The GDP formula for income will include:
- salaries of employees of the organization (this also includes additional and social payments, for example, bonuses and pensions)
- gross mixed income and gross profit (funds left by the manufacturer, paid for the labor of employees and paid taxes to the treasury)
- taxes on imports and production (mandatory payments to the state as stipulated by law. This includes duties, land tax, VAT, license tax, etc.)
- interest on bank deposits
GDP does not include transfer payments (in exchange for which nothing was done). These include unemployment benefits and other social benefits. state payments, for example, pensions, as well as the purchase of used goods, financial transactions between individuals.
We get the following formula for calculating GDP:
GDP = ZP + P + Pr + VD + KS + A - PFD (from abroad)
in which: RFP is the money spent on employee benefits, R is the rent, Pr is the interest income on bank deposits, CS is the indirect taxes, A is the depreciation and the NPV is the foreign net factor income.
Nominal and real GDP
GDP is calculated in money; therefore, it is necessary to take into account the dynamics of prices during the reporting period. Therefore, there are two types of GDP.
Nominal is determined at current prices. It can increase in two cases: with an increase in production volumes and with an increase in prices. Real GDP is calculated taking into account the prices of the base period - the one taken as the basis. For example, in the United States, 1996.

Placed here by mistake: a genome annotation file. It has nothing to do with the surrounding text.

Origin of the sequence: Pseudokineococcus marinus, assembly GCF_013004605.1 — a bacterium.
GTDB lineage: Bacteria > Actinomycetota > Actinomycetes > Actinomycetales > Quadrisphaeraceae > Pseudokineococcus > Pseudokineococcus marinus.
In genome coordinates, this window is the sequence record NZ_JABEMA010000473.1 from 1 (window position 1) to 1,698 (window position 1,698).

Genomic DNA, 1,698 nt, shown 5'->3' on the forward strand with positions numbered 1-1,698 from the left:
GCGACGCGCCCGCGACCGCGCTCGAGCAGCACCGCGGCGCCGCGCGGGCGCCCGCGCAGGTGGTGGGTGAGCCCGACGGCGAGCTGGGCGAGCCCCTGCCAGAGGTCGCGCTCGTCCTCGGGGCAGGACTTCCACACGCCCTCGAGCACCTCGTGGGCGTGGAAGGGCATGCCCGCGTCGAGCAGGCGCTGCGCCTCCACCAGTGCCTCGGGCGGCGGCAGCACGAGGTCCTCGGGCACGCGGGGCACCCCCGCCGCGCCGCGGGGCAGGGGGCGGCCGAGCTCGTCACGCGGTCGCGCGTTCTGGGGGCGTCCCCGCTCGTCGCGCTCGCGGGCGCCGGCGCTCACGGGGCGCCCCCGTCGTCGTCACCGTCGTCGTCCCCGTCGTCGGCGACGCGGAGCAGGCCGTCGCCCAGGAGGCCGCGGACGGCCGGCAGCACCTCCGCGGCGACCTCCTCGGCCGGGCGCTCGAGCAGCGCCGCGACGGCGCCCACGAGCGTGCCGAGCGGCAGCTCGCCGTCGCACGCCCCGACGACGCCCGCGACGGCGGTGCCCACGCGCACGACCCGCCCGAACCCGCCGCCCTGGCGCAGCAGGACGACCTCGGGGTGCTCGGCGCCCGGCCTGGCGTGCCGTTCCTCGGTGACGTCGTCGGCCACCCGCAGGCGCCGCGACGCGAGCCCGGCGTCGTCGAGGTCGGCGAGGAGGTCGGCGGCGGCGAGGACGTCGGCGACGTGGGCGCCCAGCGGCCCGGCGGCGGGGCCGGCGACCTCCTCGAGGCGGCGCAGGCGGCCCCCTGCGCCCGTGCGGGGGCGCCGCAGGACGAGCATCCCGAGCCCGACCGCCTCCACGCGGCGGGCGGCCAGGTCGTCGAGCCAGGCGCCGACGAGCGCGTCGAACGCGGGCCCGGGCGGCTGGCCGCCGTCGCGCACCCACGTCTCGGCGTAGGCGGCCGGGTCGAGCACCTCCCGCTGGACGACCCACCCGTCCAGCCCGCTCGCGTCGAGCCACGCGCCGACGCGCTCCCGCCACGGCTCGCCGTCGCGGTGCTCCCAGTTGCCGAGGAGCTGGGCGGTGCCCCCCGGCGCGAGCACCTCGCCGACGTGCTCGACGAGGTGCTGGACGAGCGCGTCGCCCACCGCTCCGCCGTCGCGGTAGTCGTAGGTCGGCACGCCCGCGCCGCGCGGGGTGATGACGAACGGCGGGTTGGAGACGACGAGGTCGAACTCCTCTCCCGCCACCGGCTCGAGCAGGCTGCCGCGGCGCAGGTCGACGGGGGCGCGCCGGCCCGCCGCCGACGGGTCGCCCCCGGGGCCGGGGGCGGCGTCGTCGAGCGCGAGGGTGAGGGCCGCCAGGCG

Real GDP is an indicator of output, because raising or lowering prices does not change its indicator. To find real GDP, you must adjust the nominal to the price index. For this, the indicator of nominal GDP should be divided by a price index equal to the ratio of prices in the year under review to prices in the base.
To bring nominal GDP to a real indicator, you need to know the consumer price index or the GDP deflator. The CPI is affected by the cost of the 300 most frequently purchased goods, and the GDP deflator summarizes the change in prices for all goods.
PPP GDP adjustment
In order to ensure maximum objectivity in comparing the GDP of different countries, they calculate GDP at purchasing power parity (PPP). This is because, although the calculation of GDP in all world countries is in US dollars, this does not take into account the purchasing power of money in different countries and the difference in exchange rates. The number of identical products bought for $ 10, for example, in Canada and Nepal, will differ significantly. To eliminate the errors associated with the difference in the cost of living of different states, a method for calculating GDP by PPP was developed. This indicator will be most objective in determining the rating of the state economy.
Consumer spending (C) = household expenditure on current consumption + expenditure on durable goods (excluding household expenditure on housing) + expenses on services
Investment expenses (I) - this is the cost of firms and the purchase of investment goods. Investment goods are understood as goods that increase the capital stock:
- fixed capital investments, which consist of the costs of firms: a) for the purchase of equipment, b) for industrial construction (industrial buildings and structures),
- housing investment (household spending on housing),